imagen del detalle

Europa, geroaldi burutua : Hitzaren hartzearen prentsaurrekoa = Europa, futuro anterior : rueda de prensa de La toma de la palabra

2016-11-25 / 2016-11-26 Z Hall < Tabakalera < San Sebastián < Gipuzkoa

Two days of dialogue on the films that tried to change the world

Film makers such as Pere Portabella and Isaki Lacuesta and speakers such as Susan Martín-Márquez, Masha Salazkina or Xan Gómez Viñas will take part in a symposium called The Capture of Speech. Dialogues with the militant film archive.

  • This event is part of the research project by Pablo La Parra Pérez, one of the artists chosen during the first edition of the artistic research residencies set up by San Sebastian 2016 and Tabakalera.

  • The programme will take place on 25 and 26 November, and will include roundtables, screenings followed by discussions and several performances.



On 25 and 26 November Tabakalera's cinema room will host the symposium The Capture of Speech. Dialogues with the militant film archive. This event is part of the Europe, future past research project by Pablo La Parra Pérezproduced within the framework of the Artistic Research Residency 2016 set up by Tabakalera and Donostia/San Sebastian 2016, European Capital of Culture.

This programme is part of the Pagadi quay in the Capital of Culture programme and seeks to strengthen the artistic fabric and the inter-institutional relations of the cultural centres more involved in the support of contemporary art production, linking its contents to the commitments of current society.

During two days a number of film makers, artists and researchers whose work approaches the militant film archive, the audiovisual works which during the convulsive 1960s 1970s sought to change the state of things through images, in different ways, will be in Tabakalera. The guests will include film makers Pere Portabella and Isaki Lacuesta, and also Jean-Gabriel Périot, Sonia García López, lberto Berzosa Camacho, Xan Gómez Viñas, Lidia Mateo Leivas, Xose Prieto Souto, Elske Rosenfeld, Susan Martín-Márquez, Masha Salazkina, Enrique Fibla Gutiérrez and Luis E. Parés.

The programme proposes a series of dialogues halfway between the audiovisual and the discursive, between theory and practice, between past and present, with screenings, debates and performances. The aim is to propose a meeting point to recover that spirit of critical dialogue. To capture the speech of the militant film archive to reflect upon the parts it followed in its dreams to link film and political struggle. But also to capture the speech from the present to see what can be done today with its legacy of images and words.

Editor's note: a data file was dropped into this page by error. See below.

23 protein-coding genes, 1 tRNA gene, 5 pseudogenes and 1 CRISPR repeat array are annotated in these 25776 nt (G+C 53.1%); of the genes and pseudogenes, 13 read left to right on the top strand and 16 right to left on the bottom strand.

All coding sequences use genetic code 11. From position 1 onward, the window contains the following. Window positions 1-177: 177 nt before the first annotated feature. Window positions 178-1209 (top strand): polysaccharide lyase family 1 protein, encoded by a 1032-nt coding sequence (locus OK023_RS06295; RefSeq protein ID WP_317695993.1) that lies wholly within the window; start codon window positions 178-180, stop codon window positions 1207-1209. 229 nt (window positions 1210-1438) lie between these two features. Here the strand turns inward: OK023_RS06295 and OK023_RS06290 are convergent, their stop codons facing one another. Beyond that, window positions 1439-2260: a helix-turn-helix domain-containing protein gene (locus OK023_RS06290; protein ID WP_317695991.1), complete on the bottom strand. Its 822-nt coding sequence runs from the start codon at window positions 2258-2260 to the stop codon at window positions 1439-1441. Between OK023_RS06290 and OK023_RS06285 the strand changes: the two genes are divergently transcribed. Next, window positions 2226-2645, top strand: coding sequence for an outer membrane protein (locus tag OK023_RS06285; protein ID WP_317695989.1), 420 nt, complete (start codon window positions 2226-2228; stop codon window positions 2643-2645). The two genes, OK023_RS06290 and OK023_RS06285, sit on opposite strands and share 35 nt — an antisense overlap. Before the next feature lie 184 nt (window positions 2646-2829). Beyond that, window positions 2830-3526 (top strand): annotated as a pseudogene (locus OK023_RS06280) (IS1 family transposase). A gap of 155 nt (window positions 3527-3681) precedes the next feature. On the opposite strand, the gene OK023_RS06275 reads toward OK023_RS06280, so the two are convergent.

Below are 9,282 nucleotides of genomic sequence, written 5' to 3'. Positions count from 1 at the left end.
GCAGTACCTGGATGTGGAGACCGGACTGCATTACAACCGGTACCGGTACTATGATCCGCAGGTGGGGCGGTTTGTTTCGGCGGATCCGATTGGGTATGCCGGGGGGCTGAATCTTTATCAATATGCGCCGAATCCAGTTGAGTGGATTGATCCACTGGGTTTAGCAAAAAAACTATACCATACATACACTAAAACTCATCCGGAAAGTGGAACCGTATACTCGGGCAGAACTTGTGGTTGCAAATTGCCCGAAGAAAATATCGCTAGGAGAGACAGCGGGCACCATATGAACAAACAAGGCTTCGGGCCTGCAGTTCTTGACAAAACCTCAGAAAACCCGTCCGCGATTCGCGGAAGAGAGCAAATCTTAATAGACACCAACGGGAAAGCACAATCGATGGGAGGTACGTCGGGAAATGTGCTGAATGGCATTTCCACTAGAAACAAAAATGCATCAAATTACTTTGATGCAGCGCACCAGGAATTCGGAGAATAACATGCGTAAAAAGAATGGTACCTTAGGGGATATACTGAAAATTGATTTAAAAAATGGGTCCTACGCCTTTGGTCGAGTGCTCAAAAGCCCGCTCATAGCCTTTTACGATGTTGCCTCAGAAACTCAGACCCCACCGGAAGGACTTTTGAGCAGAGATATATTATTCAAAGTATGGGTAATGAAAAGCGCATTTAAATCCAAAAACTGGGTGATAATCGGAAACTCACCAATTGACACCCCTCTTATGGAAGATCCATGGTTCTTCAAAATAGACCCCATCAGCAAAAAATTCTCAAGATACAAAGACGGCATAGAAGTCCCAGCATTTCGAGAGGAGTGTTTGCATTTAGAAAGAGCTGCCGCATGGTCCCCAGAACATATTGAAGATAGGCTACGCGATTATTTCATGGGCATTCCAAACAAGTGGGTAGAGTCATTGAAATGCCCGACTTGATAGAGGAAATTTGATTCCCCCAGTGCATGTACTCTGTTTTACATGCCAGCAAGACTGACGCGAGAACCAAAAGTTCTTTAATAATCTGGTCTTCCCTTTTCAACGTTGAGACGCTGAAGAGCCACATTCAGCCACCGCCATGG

The programme will include roundtables, screenings followed by discussions and several performances. Access to the dialogues is free of charge and a general entrance ticket can be purchased for all the screenings (including lunch on Saturday for 15 euros), as can individual tickets (3.5 euros) through each screening on the website of Tabakalera.




Europe, past future is a project about resistant images. Images of resistance. Images which, from the past, participate in the creation of the present. It is a project that is part of an artistic research residency, which started in February and will extend until the month of December.

At a time in which neoliberal Europe is going through an unprecedented social and political crisis, several contemporary visual and artistic practices are turning back their attention to the militant film archive of the "long 1960s", the convulsive historical period which started with the international cycle of struggles of 1968 and their subsequent lives throughout the 1970s. The Europe, past future project aims to reflect on this trans-historical dialogue through research work and a public agenda of activities.

The Europe, past future project explores the transfers between the militant film archive and contemporary visual and artistic practices. It analyses in which way, during the current moment of crisis, various artists, film makers and audiovisual collectives transform and reformulate the legacy of the militant cinematographic practices of this period as a form of political intervention in today's reality. The legacy of militant film making from the long 1960s is revealed, thus, as a fundamental source to understand contemporary critical visual practices.